10 Bi-Ski Skiing Pressure Control - Beginner/Novice Zone Two Tracking Bi-ski Rotary Prioritized Bi-ski Edge Prioritized Hips and upper body remain centered between the skis. The COM may move slightly to the inside of the turn as speed and terrain pitch increase. Focus on decreasing edge angles and flattening the skis to start the new turn introduces movements of edge release. Pressure movements are minimal, with a static upper body and minimal to no fore and aft pressure movements. The upper body remains quiet and disciplined. Vision stays forward, looking ahead in the intended direction of travel. Hips and upper body remain centered over the midline of the skis. Subtle shifts in balance and pressure from skis edge to skis edge introduces inclination and moving the COM to the inside of the turn. Focus on decreasing edge angles and flattening the skis to start the new turn introduces movements of edge release. Pressure movements are minimal, with a static upper body and minimal to no fore and aft pressure movements. Sit-skiers depend on their outriggers to develop rotary through friction. While the upper body should remain as disciplined as possible, it is more involved with turning than in other disciplines. Keeping the head facing the direction of travel introduces the sensation of countering, essential to a bi-skier s success. Tall stance and balanced upper body over the midline of the skis with head and eyes up. Utilize push off, drop n block. Subtle movements of the upper body and shoulders across the skis laterally introduces ski to ski pressure changes. At turn initiation pressure on the uphill outrigger is increased as the skier pushes off to create an active crossover movement. Keeping the head facing the direction of travel introduces the sensation of countering, essential to a bi-skier s success. Bi-Ski Skiing Balance & Stance - Beginner/Novice Zone Two Tracking Bi-ski Bi-ski Rotary (Any Prioritized Ability) Bi-ski Edge Prioritized Skiers move their COM fore and aft using ankle flexion and extension. Flex and extend joints evenly to keep body weight centered and balanced over the balls of the feet. The arms are slightly raised, the elbows are in front of the body, and the hands are slightly wider than the elbows. The shoulders, hands, and hips are level. Flexion and extension of the hips (if available) and spine center weight over the middle of the skis and allow the skier to move the COM fore and aft. The hips and upper body remain basically centered over the midline of the skis. The arms are slightly raised, elbows are in front of the body, and the hands are slightly wider than the elbows. The shoulders, hands, and hips are level. Outriggers have equal, constant and light pressure. Flexion and extension of the hips (if available) and torso help center the weight over the middle of the skis and allow the skier to move the CoM fore and aft. The hips and upper body remain basically centered over the midline of the skis. The arms and elbows are in line with the torso and hips. Outrigger pressure is constant and deliberate.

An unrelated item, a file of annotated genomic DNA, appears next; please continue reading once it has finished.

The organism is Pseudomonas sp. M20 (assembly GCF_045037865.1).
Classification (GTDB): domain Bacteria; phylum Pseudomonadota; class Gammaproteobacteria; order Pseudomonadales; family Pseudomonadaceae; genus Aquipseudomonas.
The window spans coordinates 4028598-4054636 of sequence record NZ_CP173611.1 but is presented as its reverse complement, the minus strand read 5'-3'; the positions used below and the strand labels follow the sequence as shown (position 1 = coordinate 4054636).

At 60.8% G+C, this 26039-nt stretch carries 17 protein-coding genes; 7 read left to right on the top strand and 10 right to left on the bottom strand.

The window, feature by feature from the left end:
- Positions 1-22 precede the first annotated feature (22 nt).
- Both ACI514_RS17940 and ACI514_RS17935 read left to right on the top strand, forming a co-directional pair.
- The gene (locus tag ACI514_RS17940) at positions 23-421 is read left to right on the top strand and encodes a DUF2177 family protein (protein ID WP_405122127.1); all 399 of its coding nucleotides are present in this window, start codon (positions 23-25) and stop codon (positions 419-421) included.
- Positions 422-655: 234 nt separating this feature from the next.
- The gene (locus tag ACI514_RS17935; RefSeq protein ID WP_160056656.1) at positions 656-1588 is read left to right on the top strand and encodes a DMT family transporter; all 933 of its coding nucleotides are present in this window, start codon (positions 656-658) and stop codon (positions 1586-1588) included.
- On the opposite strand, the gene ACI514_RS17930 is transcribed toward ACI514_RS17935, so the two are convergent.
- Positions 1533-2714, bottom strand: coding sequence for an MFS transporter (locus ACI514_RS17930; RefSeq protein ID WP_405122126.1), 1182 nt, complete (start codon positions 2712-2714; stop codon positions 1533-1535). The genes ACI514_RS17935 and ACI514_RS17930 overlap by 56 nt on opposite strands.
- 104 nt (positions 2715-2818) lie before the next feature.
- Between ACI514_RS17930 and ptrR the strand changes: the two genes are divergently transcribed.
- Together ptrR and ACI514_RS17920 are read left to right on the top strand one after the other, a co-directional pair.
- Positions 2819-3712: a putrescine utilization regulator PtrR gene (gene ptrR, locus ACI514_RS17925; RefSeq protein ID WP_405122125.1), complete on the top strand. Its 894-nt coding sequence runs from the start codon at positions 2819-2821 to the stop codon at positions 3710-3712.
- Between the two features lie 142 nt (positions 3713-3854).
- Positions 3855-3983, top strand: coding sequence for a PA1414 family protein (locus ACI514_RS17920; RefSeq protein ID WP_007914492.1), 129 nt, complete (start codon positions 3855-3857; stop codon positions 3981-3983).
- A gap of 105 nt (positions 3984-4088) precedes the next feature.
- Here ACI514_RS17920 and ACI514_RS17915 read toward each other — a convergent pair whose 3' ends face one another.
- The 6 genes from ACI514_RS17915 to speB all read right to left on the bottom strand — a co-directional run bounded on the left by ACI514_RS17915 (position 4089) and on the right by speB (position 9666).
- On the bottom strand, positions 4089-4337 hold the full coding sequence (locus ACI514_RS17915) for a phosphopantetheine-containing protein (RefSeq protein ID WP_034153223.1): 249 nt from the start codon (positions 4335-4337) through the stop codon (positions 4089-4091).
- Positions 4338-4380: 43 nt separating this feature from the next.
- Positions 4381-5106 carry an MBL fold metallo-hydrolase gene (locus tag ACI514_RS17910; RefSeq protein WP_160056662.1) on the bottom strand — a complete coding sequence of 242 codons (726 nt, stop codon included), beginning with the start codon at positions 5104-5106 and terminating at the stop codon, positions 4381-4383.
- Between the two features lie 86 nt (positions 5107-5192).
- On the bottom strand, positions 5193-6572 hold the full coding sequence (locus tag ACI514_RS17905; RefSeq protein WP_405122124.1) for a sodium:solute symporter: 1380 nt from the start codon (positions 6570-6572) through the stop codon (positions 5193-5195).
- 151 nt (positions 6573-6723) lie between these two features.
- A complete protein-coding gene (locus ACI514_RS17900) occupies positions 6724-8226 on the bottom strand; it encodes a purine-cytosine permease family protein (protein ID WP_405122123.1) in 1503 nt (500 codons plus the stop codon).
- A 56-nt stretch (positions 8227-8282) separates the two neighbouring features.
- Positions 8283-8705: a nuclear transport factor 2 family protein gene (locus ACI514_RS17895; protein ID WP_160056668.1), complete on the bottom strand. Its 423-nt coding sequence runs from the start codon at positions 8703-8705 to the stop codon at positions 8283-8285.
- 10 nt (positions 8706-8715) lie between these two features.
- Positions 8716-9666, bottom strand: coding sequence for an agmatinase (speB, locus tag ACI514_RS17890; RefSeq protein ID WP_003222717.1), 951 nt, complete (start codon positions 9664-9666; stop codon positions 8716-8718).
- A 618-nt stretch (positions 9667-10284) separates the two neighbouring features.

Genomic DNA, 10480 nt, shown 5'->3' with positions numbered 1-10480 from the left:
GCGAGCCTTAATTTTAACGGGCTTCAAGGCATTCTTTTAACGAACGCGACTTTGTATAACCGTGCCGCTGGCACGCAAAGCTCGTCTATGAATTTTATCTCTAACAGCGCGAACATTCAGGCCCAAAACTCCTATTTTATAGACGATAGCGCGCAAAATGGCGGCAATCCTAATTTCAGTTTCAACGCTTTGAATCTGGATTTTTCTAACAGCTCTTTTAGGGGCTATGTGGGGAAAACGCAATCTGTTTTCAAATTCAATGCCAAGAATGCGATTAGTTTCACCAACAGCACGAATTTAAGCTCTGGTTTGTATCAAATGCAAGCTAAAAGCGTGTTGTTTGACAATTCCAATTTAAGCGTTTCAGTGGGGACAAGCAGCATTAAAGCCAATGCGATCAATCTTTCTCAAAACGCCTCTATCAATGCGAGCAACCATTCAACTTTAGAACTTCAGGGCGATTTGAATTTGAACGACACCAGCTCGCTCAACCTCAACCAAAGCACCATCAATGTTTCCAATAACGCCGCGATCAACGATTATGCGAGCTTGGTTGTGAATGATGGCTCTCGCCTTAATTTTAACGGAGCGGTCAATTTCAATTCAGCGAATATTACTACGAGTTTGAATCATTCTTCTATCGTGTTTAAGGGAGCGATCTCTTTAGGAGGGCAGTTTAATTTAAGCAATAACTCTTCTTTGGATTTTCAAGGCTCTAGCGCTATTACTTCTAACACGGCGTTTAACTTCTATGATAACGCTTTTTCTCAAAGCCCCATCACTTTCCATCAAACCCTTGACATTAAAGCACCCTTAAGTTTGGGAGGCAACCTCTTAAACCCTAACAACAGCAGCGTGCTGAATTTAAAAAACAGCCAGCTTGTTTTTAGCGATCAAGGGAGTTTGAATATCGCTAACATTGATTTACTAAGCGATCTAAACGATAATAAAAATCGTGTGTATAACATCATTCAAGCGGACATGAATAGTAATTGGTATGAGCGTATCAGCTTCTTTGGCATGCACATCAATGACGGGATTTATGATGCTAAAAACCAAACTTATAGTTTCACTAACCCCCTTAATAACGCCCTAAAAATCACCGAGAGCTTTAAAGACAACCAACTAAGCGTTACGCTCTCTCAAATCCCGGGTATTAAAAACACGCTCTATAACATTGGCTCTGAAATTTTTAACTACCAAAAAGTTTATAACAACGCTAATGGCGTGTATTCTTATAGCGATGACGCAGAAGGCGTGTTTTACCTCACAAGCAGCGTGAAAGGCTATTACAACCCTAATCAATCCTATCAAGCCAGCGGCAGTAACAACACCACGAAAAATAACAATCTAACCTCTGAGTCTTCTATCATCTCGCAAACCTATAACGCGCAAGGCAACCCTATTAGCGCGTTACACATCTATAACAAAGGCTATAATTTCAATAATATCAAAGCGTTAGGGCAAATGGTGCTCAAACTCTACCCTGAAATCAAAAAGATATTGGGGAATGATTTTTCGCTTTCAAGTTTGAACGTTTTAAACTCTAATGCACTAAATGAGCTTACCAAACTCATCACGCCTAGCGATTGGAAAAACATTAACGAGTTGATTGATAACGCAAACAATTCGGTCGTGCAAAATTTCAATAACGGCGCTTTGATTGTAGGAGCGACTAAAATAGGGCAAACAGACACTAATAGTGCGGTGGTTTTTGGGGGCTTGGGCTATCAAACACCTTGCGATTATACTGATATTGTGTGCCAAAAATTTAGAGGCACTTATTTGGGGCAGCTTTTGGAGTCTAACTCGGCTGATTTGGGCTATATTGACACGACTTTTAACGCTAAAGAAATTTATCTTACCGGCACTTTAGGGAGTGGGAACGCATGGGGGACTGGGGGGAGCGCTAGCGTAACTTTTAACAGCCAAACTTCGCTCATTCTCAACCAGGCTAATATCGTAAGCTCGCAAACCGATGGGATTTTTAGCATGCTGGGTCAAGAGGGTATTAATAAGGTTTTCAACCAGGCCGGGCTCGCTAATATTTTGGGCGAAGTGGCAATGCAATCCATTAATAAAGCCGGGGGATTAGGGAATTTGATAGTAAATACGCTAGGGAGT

11 Bi-Ski Skiing Pressure Control - Intermediate/Advanced Zone Two Tracking Bi-ski (Any Ability) The skier extends in the direction of the new turn to change edges. The ankles, knees, and hips roll forward and laterally to move into the new turn. As the skier improves, (s)he increases the extension of the torso, arm and outrigger to contact the snow farther away from the midline of the ski. The torso, arm, and outrigger are all involved in pointing the outrigger toward the center of the new turn. As the skier starts extending toward the new turn, a change in pressure dominance begins from the old outside ski to the new outside ski. The inside leg shortens as the outside leg lengthens, setting up alignment and balance with weight on the outside ski. Flexion down and inward regulates pressure and is progressive though the end of the turn. The chest and spine roll forward and laterally to move into the new turn. As the skier starts extending toward the new turn, a change in pressure dominance begins from the old inside edges to the new inside edges. The inside outrigger arm is bent more than the outside outrigger arm. Nearing the completion of the previous turn, the skier s upper body is slightly flexed and countered in the direction of the new turn leading to pressure dominance on the old inside edges. Bi-Ski Skiing Balance & Stance - Intermediate/Advanced Zone Two Tracking Bi-ski (Any Ability) The upper body remains more vertical than the lower body throughout the shaping and finishing phases of the turn, creating body angles which align balance over the outside ski Inside hand, shoulder, and hip lead through a turn as is appropriate for the pitch of the terrain and the turn shape and size. Shoulders, hips and hands are all parallel to the pitch of the hill. Flexion down and inward regulates pressure and is progressive throughout the turn. Inside hand, shoulder, and hip lead through a turn as is appropriate for the pitch of the terrain and the turn shape and size. The turning outrigger is brought back toward the inside ski early in the shaping phase of the turn. Shoulders, hips and hands are all parallel to the pitch of the hill.